Whaam! Sabre Panel and All American Men Of War #89
The bubble canopy of the Mustang in the image identifies it as a late model variant, a P-51D or later, which like the Sabre in the original is shown with rocket exhaust plumes coming from its wing root. No variant of the Mustang carried rockets in this position and there are three reasons why.

P-51 Mustang. Photo: Jeremy Briggs
Firstly, the Mustang was a typical World War Two ‘tail-dragger’, meaning that it has two retractable main wheels under the wings and a small wheel under the tail so that on the ground it sits in a nose high position. Those two main wheels of its undercarriage are hinged on the underside of the wings and the tyres retract into the underside of the fuselage. There is simply no space at the wing root or under the central fuselage to position individual rockets or a rocket pack and still allow the undercarriage to function correctly.

P-51 Mustang. Photo: Jeremy Briggs

Secondly, the Mustang’s radiator air scoop was in the under fuselage centre line, shown in the original comic panel as a large black bulge under the fuselage but not shown in Lichtenstein’s version. Mounting rockets in front of or beside it would mean that their hot engine plume and smoke would enter an air scoop designed to cool the aircraft, which makes no technical sense.

All American Men Of War #90
Finally, the Mustang is powered by a piston engine attached to a propeller on its nose. Since in real life an aircraft propeller blade turning at flying speed is virtually invisible to the naked eye, different comic strip artists draw spinning props in different ways and Grandenetti chose in this instance not to draw it in as the reader, like the Mustang pilot, is effectively looking through the propeller arc at the target aircraft.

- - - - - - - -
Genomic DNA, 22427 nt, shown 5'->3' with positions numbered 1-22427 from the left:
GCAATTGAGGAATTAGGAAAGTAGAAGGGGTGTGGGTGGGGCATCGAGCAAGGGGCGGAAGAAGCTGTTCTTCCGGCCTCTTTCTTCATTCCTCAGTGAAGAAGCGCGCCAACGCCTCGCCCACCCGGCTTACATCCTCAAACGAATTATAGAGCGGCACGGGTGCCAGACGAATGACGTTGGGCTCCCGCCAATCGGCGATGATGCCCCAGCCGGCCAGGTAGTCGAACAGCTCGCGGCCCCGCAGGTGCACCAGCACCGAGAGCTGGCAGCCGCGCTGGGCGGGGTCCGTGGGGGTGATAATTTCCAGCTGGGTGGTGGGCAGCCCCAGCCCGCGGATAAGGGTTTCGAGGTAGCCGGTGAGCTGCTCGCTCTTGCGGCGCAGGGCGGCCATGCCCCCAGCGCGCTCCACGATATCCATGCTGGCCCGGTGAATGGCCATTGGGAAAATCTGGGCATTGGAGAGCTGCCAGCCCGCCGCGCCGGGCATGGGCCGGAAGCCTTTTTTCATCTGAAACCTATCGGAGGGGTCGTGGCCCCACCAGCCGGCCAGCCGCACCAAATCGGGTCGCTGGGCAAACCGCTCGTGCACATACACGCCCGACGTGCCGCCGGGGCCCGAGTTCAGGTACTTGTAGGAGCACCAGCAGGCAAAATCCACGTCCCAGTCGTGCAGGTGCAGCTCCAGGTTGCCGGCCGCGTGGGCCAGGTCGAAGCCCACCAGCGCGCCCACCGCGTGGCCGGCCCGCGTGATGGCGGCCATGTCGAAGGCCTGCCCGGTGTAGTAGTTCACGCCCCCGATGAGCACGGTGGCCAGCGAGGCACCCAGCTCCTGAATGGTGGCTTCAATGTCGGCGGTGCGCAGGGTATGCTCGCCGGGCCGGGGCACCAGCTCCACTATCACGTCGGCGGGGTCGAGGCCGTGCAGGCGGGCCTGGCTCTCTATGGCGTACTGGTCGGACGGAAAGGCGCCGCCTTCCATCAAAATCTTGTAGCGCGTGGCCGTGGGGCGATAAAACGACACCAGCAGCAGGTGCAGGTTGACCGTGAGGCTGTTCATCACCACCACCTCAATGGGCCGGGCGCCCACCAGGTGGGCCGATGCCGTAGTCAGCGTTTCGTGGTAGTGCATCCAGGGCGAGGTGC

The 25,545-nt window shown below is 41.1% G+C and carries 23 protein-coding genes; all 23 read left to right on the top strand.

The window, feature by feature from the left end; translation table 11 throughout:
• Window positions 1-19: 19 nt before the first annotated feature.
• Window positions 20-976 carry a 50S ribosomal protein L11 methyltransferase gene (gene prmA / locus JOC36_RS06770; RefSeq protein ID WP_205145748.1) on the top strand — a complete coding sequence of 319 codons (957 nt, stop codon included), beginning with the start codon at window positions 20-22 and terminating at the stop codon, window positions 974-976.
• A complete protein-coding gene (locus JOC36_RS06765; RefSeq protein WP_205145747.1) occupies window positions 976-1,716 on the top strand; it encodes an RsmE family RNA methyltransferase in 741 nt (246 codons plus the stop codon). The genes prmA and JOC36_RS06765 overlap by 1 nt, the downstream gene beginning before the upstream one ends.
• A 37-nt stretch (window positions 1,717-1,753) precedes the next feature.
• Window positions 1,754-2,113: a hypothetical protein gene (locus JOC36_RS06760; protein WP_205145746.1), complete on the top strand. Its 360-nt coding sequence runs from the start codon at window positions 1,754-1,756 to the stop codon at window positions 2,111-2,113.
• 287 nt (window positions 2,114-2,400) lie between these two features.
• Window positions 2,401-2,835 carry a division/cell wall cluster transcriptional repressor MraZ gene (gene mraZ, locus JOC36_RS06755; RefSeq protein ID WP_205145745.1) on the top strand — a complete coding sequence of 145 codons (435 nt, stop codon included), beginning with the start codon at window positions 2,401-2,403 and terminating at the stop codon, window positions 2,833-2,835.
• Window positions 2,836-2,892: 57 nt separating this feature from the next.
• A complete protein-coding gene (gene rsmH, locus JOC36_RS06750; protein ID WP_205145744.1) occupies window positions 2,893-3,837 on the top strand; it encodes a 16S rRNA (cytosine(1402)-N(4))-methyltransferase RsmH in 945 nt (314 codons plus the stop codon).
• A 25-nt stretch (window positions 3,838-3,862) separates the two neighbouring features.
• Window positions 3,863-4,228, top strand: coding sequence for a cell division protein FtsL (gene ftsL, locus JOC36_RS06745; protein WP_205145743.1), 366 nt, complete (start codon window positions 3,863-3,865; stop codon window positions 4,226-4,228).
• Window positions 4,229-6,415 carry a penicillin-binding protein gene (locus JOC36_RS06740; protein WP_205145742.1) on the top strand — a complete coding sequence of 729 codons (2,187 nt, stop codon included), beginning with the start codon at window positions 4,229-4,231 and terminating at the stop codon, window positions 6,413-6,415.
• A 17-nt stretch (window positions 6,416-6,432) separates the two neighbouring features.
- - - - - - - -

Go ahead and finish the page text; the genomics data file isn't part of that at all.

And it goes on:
Firing any rockets or missiles through the turning propeller on the front of an aircraft would result in a collision between the weapons and propeller blades. While it is possible to safely shoot bullets through a turning propeller using basic World War One technology, it has never been possible to safely fire rockets or missiles through the arc of a turning propeller – and there is no need to, as they can be and were mounted on the outer wings, away from any propeller blades.

Whaam! Trio

Besides anything else that is wrong about ‘Whaam!’, the Mustang launching rockets from a location they could not and should not be fixed, in a direction that would result in the aircraft crashing, makes the image a nonsense from an aeronautical perspective. That indicates to me that Lichtenstein simply didn’t understand the reality behind what he was copying from the original panels in those two issues of All American Men Of War.

• ‘Whaam!’ is on display at the Tate Modern Gallery in London and there are more details of it here

• Paul Gravett provides more details of the comics background to ‘Whaam!’ on his website

• Wikipedia has a history of the creation of Whaam! here

• Broken Frontier features Dave Gibbons riposte to Lichtenstein’s work here in an article that includes a cartoon by Russ Heath, another victim of the pop artist’s “copying” of comics work in his work, ‘BLAM!’

All American Men Of War © DC Comics, a Warner Bros. Entertainment Company
Whaam! © Estate of Roy Lichtenstein | P-51D Mustang photos © Jeremy Briggs

Categories: Art and Illustration, British Comics, downthetubes Comics News, downthetubes News

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2 replies

  1. I think the point is not that Lichtenstein didn’t understand what he was adapting, but that he didn’t care. I’m sure he was fully aware that the original sources would be identified. None of it matters. He raised the comic book artwork into a work of art.